Budgeting for your rental property maintenance
It’s good practice to, once a year, review the performance of your investment portfolio in order to keep track of how your investment goes beyond the initial cost of purchase. Part of this complete picture is understanding and planning your ongoing expenses. Forecasting in this way ensures you don’t find yourself under unexpected financial pressure anytime in the future.
So, how much money do you normally need for regular property maintenance? Across our research and experience with property owners, we recommend allowing 8-10% of your annual yield. This amount should cover regular maintenance expenses and some improvements. If you own an apartment though, you’ll have Body Corporate Fees to consider. It’s a good idea to compile all the costs in an annual budget to get a clear budget. You may include; Property Management Fees, utility costs, garden and lawn maintenance, a provision for capital upgrades, rates, insurance, mortgage repayments etc.
The new rental surge
Depending on the age of your property however, the amount of money you need to spend on upkeep can change. While an old property is likely to show the expected wear and tear, new properties can also have a surprising amount of problems. Tenants aren’t expected to deal with the minor annoyances that a homeowner might, so when you purchase a property that has never been rented before there might be an initial surge of repair and maintenance requests. It’s important to accept that living in a property will always reveal unforseen problems, however repairs and maintenance should settle down after a wee while.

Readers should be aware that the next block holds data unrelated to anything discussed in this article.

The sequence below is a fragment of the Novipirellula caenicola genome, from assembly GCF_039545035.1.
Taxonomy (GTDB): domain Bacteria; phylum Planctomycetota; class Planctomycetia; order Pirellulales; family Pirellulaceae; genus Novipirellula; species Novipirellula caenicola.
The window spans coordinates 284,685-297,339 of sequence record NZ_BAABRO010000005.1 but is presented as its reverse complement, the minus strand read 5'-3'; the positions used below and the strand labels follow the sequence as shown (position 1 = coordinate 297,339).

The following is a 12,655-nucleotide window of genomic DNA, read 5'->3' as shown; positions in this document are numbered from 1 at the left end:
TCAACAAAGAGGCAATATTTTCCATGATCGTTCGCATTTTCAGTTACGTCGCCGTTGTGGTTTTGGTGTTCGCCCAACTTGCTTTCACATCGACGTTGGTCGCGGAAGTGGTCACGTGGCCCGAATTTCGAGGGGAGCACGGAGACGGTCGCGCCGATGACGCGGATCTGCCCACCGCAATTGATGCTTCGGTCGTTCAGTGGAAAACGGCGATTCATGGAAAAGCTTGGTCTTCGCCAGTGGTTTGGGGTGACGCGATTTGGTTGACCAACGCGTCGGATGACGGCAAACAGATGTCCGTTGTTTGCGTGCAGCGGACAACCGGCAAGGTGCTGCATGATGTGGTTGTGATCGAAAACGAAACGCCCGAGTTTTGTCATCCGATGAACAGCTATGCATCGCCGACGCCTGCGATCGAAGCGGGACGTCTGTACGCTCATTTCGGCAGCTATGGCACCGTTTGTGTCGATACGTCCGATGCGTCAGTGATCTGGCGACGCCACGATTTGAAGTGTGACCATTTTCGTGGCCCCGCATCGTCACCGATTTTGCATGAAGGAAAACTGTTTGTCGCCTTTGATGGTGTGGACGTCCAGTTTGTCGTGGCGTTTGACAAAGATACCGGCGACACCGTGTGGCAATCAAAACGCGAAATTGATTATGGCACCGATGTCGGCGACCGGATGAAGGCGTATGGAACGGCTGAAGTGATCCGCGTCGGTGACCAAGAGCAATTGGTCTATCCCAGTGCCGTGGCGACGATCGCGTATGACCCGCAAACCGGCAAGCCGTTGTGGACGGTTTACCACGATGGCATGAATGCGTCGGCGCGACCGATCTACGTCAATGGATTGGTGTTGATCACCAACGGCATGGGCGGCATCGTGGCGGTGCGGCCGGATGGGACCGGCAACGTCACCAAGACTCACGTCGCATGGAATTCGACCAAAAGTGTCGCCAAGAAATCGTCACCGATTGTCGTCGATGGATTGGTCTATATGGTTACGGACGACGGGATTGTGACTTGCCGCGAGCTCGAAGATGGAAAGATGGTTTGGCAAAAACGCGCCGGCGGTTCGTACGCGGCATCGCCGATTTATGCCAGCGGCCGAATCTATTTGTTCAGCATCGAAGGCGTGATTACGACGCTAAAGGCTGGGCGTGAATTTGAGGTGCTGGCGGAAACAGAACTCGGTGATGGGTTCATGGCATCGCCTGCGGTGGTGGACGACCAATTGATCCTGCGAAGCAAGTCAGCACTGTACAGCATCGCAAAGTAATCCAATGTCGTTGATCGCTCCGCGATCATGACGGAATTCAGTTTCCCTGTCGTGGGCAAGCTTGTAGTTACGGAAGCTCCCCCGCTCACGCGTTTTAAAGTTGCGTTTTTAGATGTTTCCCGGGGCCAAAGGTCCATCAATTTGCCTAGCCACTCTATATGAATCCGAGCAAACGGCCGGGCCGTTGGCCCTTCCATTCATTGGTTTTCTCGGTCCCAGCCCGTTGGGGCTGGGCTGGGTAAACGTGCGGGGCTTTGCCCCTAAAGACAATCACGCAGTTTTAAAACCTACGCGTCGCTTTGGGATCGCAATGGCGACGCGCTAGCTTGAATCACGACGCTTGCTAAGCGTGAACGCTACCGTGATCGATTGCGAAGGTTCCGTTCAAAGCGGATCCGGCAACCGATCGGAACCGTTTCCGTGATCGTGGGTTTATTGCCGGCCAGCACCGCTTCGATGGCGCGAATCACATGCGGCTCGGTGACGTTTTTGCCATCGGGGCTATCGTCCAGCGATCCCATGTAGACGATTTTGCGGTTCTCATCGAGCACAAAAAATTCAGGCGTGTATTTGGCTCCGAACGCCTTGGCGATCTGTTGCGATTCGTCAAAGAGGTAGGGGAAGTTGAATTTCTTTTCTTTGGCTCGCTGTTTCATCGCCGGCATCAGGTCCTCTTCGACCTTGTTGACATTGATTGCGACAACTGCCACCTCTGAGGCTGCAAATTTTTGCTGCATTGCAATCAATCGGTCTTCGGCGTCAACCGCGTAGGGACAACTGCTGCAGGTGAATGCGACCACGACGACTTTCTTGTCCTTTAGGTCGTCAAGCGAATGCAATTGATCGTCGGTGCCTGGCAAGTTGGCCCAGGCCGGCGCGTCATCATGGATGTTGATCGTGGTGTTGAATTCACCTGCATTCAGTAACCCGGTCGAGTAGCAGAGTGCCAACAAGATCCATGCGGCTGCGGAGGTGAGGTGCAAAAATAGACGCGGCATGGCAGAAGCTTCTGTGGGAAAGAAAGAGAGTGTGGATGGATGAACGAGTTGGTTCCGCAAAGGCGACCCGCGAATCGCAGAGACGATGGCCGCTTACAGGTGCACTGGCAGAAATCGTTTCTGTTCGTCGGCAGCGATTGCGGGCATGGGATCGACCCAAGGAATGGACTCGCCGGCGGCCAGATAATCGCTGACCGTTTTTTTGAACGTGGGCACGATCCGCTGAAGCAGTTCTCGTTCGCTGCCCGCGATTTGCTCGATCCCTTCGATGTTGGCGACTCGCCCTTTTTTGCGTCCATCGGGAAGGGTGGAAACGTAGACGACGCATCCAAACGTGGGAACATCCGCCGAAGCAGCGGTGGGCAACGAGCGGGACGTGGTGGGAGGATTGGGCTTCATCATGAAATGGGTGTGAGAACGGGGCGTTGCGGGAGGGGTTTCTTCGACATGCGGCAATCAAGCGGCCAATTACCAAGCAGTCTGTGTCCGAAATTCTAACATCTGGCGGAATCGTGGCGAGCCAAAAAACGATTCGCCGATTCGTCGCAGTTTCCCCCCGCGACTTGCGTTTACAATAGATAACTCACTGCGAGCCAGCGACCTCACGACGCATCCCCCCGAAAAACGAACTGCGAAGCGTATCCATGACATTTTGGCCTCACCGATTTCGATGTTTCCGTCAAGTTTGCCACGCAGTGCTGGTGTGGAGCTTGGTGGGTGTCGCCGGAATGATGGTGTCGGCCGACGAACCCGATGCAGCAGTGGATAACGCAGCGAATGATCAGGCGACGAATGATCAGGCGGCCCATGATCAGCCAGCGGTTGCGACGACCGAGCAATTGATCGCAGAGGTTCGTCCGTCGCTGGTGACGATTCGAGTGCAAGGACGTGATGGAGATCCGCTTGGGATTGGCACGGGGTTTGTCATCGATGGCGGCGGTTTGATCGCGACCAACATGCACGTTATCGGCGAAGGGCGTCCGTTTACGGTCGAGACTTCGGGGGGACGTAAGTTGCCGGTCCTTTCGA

Happy tenants are worth the investment
Completing regular maintenance means that your tenants feel secure and looked after in your property. A happy tenant whose concerns and maintenance requests are dealt with seriously and promptly is always better in the long run – they’re likely to look after your property better, pay their rent on time and may even want to extend their lease. Strong relationships between landlord and renters that are based on goodwill always provide the best outcomes, so facilitating these remains a high priority for us.
While it’s easy to roughly budget for maintenance expenses, for advice more specific to your property it’s a good idea to get in touch with your property manager. They can create tailored recommendations for you to ensure you’re forearmed and forewarned about any possible issues that may arise. It’s all part of making renting a positive experience for both you and your tenants.